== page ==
Dogs are another threat introduced to plovers by humans.  Unleashed dogs may enter the nesting area and trample plover nests or frighten adult plovers, who will “abandon nests and chicks if they feel threatened” (Cape Lookout National Seashore), leaving them vulnerable to predators.  Therefore, Rockaway Beach will be closed to unleashed dogs during the breeding season.


Survivability of young is extremely important, and, according to metapopulation dynamics, even small changes in egg survival and hatching can result in “different estimates of extinction risk.”(Falk et al., 2006)  If young plovers do not survive to leave the breeding ground, the population decline will continue to extinction.  Survival of Rockaway Beach hatchlings also affects the Atlantic Coast metapopulation of plovers.  If many of the young from one population are lost, those hatchlings will not be available to disperse to other breeding grounds and supplement the gene pools of those populations in the future.  One of the main threats to hatchling and fledglings as well as mature plovers is predation.

The predator problem is exacerbated by people.  Garbage left on the beach provides food for predators and has allowed their populations to grow, increasing predatory risk to piping plovers and other shorebirds.  Better trash management would combat this and would hopefully lower the population sizes of feral cat, gulls, and raccoons.  Relatively simple solutions that will be implemented are fining for littering, posting signs discouraging against littering, providing more garbage receptacles on the beach, holding volunteer beach cleanups, and requiring all garbage receptacles in the Rockaway Beach area to be covered with lids.


Other methods must be used to control predation on plover hatchlings.  Predator exclosures can prevent the main predators of plovers- gulls, raccoons, feral cats, and foxes- from preying so successfully on plovers.  Predator exclosures are built around nests to keep eggs and young from being consumed by predators.  These exclosures are generally effective until hatchlings are able to leave the nest.  At that point, they become highly vulnerable to predators.  Some studies have implemented mammal trapping programs to reduce predator populations (Lauro and Tanacredi, 2002).  These programs have been effective and will be considered for this site in the future.

While implementing these new plans in the Rockaway Beach Arverne Shorebird Preserve, monitoring of plovers from a distance, three days a week should be occur and records of the number of plovers present, number of nesting pairs, and number of eggs per clutch should be kept.  To track genetic variability, if at all possible, distinguishing marks should be noted on birds nesting at the restoration site.  Birds present should be observed (from a distance) and taken note of each breeding season, as well as their success in breeding, and if their hatchlings survive to leave the nesting ground.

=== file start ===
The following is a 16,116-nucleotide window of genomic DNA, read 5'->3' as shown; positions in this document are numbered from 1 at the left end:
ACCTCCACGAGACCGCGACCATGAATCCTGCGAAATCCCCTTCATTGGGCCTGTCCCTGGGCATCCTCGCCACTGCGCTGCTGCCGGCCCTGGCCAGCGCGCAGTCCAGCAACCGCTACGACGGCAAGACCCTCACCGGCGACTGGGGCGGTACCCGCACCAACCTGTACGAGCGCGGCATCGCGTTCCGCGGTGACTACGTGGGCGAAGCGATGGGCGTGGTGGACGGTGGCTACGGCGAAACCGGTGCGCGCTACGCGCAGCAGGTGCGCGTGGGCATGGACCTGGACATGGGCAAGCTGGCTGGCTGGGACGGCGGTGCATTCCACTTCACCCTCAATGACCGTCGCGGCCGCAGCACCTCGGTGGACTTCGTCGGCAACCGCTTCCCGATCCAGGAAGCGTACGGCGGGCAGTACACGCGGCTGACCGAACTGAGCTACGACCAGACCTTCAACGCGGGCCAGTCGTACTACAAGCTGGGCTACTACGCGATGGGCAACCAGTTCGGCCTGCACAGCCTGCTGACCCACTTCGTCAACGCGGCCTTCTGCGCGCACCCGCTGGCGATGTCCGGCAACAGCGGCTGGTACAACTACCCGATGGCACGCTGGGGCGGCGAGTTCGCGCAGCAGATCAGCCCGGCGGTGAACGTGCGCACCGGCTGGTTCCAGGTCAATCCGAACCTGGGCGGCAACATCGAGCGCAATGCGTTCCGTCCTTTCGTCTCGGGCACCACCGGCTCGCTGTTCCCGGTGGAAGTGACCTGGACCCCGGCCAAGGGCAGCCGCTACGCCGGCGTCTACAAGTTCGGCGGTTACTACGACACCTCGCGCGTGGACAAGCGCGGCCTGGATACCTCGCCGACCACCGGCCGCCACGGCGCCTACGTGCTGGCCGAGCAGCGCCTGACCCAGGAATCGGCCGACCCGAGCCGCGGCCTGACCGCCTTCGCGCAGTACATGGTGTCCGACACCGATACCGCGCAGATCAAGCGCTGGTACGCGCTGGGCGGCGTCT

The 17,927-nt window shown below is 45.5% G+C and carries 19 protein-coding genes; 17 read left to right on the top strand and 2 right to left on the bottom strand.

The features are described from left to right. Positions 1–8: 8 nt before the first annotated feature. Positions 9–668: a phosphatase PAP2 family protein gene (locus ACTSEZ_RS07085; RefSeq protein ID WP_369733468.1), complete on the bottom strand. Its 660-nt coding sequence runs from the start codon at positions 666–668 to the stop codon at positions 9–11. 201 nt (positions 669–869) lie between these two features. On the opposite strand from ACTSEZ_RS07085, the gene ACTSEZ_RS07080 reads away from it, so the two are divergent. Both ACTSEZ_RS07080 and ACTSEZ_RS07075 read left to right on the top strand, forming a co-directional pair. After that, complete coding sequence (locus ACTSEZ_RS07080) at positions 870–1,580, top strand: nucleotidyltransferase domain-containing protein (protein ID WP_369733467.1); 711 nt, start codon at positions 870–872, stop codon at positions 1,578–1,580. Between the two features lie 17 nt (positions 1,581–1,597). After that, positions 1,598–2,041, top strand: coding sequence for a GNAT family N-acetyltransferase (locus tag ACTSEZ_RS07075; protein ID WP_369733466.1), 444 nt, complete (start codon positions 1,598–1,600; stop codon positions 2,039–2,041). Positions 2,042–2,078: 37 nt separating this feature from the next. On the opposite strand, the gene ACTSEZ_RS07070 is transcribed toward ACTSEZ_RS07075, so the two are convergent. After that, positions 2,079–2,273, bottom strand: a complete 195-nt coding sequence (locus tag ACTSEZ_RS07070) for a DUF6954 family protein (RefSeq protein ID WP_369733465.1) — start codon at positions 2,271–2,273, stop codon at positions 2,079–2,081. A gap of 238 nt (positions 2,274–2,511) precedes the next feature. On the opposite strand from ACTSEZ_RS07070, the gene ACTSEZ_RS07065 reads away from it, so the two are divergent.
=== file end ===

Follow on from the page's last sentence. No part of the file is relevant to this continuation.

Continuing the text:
After the preliminary measures of the plan, previously stated, have been put into effect, an after school program for interested children should begin.  This program will be designed to educate children about Piping Plovers and Sea Beach Amaranth and will teach them the value of preserving nature.  Children will accompany Urban Park Rangers on Plover Observations, will aid in putting symbolic fences around sea beach amaranth, and will help with beach cleanups.

Restoration of Rockaway Beach will, of course, contribute to the protection and survival of the focal endangered species: Piping Plovers, Sea Beach Amaranth, and Least Terns.  There are also benefits to humans.  The after school program will benefit children by educating them about environmental issues and endangered species conservation.  Beach cleanups will result in a cleaner beach for people to enjoy.  Additionally, some species of Amaranth are being experimented with as a food crop.  If this species of Amaranth increases enough it too may be experimented with for food (New Jersey Department of Environmental Protection).  This plan is beneficial to people and the Rockaway Beach habitat in many ways, and is greatly encouraged for the benefit of all.